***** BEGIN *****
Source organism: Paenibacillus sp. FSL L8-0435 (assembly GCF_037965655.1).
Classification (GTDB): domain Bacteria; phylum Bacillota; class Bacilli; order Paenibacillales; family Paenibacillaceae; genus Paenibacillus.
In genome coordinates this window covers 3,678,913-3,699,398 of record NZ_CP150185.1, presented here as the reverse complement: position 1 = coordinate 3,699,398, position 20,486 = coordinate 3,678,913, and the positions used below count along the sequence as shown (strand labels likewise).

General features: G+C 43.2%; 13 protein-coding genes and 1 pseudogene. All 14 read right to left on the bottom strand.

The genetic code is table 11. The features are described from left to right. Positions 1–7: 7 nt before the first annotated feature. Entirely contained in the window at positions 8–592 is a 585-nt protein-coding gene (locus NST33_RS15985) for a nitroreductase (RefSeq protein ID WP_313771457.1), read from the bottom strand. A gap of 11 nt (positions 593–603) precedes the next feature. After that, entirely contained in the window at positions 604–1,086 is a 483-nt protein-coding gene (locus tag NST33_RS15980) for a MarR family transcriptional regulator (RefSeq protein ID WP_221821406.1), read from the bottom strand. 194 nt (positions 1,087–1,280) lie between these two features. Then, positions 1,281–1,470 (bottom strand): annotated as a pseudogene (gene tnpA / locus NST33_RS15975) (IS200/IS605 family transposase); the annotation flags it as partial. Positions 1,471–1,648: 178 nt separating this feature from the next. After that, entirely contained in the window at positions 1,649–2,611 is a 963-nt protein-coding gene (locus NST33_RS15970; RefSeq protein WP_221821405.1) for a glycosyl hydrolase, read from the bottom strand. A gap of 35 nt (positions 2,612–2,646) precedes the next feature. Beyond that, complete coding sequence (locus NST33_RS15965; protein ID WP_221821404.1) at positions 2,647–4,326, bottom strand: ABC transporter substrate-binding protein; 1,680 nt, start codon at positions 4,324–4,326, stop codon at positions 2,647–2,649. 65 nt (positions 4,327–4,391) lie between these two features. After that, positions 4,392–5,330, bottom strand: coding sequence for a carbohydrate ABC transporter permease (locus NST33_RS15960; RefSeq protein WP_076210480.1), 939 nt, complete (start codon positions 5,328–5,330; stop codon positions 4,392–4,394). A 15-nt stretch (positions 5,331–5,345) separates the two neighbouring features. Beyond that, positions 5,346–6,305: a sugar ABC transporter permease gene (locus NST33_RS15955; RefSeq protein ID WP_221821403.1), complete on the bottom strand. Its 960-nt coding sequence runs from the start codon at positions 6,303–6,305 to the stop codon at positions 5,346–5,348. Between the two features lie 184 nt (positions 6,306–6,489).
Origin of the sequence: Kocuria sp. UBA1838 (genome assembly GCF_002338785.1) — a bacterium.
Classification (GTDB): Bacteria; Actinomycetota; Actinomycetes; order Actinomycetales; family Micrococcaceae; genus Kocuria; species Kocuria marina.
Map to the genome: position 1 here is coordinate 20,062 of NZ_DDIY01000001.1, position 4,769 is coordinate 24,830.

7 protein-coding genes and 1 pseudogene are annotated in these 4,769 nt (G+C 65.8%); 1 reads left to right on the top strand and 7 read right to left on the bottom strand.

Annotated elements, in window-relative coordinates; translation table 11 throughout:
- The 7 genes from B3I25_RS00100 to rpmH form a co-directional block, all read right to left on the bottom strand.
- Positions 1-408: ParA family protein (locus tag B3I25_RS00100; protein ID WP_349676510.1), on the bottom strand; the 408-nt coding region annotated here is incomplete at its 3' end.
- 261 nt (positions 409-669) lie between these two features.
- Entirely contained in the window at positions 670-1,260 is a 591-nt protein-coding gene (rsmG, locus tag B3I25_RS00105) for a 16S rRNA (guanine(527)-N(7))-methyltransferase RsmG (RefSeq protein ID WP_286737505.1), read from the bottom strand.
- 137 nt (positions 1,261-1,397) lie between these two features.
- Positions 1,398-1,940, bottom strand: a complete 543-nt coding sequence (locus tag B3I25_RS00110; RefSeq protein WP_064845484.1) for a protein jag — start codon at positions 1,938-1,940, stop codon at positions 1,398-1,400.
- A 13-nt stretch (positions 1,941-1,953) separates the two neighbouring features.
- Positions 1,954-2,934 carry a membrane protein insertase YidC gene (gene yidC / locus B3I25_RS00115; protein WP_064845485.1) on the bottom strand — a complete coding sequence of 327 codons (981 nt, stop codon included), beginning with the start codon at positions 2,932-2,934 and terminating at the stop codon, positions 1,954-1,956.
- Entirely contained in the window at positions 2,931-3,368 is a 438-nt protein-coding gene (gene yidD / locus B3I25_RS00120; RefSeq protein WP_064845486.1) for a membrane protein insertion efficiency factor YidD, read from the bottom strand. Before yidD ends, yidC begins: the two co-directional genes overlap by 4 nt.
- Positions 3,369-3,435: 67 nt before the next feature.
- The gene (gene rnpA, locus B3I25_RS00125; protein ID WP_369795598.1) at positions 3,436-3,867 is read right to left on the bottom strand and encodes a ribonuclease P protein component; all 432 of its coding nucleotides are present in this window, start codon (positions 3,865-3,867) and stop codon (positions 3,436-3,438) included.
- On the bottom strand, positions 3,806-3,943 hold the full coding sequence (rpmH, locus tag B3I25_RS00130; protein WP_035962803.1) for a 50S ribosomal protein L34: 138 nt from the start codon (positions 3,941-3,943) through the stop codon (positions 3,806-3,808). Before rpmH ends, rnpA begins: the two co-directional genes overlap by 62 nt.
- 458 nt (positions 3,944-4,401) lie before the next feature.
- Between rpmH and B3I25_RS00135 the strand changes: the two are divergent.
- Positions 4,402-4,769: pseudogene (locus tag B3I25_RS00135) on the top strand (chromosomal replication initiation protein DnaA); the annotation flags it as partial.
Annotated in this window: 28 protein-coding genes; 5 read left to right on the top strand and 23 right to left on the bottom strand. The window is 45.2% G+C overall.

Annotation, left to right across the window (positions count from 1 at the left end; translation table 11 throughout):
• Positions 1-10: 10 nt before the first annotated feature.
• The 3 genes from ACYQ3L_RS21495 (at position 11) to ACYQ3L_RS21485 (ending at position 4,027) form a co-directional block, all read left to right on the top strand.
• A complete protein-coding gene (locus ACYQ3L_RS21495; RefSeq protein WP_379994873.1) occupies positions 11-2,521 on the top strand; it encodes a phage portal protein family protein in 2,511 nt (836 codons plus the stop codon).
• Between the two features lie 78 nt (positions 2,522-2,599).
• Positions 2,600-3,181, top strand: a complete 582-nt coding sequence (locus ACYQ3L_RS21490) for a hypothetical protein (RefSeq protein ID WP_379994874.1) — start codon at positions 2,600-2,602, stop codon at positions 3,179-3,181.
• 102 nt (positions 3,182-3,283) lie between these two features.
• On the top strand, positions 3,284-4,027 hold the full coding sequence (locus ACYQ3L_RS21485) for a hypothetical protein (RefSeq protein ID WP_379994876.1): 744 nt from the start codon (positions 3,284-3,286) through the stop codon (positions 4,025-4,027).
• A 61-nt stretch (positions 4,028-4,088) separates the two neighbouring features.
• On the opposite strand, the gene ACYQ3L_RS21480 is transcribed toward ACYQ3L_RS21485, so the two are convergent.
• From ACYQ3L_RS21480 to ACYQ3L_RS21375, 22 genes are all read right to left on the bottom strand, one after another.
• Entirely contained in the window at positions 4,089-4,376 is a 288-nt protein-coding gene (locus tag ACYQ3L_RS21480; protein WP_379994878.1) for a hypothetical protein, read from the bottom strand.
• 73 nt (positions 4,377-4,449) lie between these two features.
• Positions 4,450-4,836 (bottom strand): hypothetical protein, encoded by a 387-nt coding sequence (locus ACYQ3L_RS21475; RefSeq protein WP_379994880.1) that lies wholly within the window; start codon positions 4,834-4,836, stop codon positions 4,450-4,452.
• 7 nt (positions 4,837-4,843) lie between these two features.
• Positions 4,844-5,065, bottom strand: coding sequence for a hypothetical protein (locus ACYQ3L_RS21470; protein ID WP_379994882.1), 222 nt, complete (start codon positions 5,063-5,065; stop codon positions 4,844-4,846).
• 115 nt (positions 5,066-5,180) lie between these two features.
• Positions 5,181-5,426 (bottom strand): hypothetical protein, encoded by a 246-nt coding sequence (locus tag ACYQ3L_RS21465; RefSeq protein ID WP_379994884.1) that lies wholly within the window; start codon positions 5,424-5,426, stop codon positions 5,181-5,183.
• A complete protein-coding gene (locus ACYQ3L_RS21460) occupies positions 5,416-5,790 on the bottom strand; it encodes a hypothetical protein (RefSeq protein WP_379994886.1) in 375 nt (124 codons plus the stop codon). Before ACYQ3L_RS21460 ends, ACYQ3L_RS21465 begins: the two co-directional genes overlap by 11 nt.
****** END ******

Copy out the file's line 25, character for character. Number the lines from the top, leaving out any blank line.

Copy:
- Positions 4,402-4,769: pseudogene (locus tag B3I25_RS00135) on the top strand (chromosomal replication initiation protein DnaA); the annotation flags it as partial.